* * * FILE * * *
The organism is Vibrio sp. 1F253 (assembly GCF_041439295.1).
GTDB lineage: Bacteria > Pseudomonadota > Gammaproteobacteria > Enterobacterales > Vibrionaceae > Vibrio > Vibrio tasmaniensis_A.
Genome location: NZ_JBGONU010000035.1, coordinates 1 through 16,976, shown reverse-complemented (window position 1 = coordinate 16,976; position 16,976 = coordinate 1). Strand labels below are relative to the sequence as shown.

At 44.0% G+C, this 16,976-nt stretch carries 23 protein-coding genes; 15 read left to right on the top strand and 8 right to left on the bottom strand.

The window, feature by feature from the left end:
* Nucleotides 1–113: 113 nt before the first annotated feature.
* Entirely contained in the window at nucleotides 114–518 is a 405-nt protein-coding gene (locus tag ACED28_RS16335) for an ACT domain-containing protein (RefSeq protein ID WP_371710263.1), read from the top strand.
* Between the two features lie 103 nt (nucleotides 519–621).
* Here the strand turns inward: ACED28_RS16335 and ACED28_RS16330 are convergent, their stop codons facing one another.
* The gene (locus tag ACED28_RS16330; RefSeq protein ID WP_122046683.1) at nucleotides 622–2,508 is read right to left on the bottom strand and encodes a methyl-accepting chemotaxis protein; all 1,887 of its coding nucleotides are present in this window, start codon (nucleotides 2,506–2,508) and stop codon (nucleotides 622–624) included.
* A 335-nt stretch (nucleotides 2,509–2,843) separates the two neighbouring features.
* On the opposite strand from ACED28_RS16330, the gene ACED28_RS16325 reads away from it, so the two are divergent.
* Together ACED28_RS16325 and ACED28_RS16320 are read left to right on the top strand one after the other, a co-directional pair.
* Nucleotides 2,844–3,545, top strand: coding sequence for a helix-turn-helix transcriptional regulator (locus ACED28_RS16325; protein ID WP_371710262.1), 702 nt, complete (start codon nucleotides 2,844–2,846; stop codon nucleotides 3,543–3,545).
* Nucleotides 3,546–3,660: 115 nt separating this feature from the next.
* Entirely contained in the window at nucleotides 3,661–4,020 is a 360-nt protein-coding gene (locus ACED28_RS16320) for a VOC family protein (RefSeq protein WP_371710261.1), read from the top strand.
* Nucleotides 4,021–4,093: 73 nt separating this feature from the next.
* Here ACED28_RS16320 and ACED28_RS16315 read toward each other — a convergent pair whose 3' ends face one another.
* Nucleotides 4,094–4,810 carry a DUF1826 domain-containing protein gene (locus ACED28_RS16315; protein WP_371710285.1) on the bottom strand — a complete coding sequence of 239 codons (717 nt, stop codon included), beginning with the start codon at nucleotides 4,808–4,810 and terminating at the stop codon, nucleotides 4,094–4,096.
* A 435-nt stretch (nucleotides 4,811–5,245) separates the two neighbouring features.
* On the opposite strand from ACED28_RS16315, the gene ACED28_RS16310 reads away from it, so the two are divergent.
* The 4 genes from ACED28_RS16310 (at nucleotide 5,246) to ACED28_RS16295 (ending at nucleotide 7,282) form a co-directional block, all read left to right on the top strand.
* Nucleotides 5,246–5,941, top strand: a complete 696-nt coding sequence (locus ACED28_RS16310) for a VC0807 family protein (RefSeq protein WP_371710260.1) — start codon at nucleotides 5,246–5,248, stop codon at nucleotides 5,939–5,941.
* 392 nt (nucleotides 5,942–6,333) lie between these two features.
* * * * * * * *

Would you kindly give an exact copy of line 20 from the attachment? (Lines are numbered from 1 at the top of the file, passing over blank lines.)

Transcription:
* A 435-nt stretch (nucleotides 4,811–5,245) separates the two neighbouring features.